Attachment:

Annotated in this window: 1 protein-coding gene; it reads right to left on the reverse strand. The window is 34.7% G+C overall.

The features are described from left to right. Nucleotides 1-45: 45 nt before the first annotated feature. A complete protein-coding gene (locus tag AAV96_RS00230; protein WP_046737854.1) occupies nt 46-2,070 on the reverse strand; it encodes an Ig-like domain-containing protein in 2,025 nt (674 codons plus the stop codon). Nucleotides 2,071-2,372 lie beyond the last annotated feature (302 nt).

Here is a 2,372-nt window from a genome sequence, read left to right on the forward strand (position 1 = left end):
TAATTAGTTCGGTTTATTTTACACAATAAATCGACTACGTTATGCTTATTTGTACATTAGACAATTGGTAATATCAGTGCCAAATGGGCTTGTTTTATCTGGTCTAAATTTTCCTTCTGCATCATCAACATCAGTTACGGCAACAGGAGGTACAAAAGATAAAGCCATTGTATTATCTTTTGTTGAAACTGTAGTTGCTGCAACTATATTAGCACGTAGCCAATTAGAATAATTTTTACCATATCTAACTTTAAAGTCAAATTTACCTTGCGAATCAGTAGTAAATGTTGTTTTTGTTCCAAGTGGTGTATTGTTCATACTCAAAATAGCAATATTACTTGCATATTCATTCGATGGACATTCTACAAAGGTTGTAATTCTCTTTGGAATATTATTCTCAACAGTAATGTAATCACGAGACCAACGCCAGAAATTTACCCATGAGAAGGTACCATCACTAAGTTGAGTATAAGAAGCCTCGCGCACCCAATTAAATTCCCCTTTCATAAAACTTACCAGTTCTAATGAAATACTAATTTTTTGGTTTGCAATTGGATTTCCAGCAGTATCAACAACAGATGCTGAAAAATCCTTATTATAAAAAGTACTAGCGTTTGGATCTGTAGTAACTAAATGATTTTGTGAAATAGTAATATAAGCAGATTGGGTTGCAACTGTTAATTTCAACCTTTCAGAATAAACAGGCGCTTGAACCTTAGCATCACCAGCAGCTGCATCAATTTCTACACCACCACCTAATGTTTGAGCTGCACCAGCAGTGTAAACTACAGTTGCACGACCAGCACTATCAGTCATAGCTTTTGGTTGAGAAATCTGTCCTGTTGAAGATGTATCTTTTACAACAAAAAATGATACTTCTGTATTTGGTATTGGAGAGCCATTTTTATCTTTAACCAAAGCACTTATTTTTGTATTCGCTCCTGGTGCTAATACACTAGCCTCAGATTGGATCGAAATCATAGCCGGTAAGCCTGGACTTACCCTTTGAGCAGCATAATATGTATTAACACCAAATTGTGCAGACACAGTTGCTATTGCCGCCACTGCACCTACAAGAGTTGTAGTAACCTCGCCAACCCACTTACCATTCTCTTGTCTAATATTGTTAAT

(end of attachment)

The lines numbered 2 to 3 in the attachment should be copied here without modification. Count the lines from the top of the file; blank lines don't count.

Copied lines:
The features are described from left to right. Nucleotides 1-45: 45 nt before the first annotated feature. A complete protein-coding gene (locus tag AAV96_RS00230; protein WP_046737854.1) occupies nt 46-2,070 on the reverse strand; it encodes an Ig-like domain-containing protein in 2,025 nt (674 codons plus the stop codon). Nucleotides 2,071-2,372 lie beyond the last annotated feature (302 nt).

Here is a 2,372-nt window from a genome sequence, read left to right on the forward strand (position 1 = left end):